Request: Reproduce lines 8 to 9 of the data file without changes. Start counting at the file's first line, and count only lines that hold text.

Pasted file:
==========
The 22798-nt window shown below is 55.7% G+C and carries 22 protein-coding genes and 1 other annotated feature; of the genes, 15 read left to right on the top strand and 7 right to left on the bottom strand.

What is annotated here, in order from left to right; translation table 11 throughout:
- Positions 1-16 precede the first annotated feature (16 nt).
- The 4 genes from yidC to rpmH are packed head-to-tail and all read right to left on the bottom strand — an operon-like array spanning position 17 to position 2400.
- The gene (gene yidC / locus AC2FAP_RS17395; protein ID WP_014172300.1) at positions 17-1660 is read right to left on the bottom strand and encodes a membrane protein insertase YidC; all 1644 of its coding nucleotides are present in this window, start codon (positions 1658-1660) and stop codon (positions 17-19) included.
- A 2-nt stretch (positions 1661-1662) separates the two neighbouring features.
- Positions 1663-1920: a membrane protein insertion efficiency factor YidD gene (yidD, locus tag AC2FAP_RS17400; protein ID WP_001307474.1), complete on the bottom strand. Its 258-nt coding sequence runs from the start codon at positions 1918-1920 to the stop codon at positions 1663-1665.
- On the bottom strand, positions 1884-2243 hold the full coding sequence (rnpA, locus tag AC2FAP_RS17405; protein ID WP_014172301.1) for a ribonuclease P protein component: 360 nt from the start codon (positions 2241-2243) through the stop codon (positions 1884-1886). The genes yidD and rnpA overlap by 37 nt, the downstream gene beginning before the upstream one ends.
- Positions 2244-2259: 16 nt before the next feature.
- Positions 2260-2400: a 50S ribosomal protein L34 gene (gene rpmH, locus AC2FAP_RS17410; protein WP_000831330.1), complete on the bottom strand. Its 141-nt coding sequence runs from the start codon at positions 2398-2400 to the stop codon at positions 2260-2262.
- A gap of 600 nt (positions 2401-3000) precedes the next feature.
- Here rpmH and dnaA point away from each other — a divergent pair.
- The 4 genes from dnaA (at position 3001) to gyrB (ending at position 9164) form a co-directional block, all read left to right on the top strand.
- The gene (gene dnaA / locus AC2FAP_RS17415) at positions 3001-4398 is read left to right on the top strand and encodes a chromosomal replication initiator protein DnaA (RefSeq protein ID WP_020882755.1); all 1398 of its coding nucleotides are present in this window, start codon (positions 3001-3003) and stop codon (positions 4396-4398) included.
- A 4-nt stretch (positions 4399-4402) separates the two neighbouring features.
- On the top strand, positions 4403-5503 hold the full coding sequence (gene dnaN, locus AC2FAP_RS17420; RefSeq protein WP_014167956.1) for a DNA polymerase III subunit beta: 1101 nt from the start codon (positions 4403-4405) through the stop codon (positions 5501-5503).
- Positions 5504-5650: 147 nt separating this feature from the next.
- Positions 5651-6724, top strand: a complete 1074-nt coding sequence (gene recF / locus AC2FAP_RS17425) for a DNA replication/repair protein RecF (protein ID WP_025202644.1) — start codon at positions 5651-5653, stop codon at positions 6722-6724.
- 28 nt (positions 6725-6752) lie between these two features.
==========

- On the bottom strand, positions 1884-2243 hold the full coding sequence (rnpA, locus tag AC2FAP_RS17405; protein ID WP_014172301.1) for a ribonuclease P protein component: 360 nt from the start codon (positions 2241-2243) through the stop codon (positions 1884-1886). The genes yidD and rnpA overlap by 37 nt, the downstream gene beginning before the upstream one ends.
- Positions 2244-2259: 16 nt before the next feature.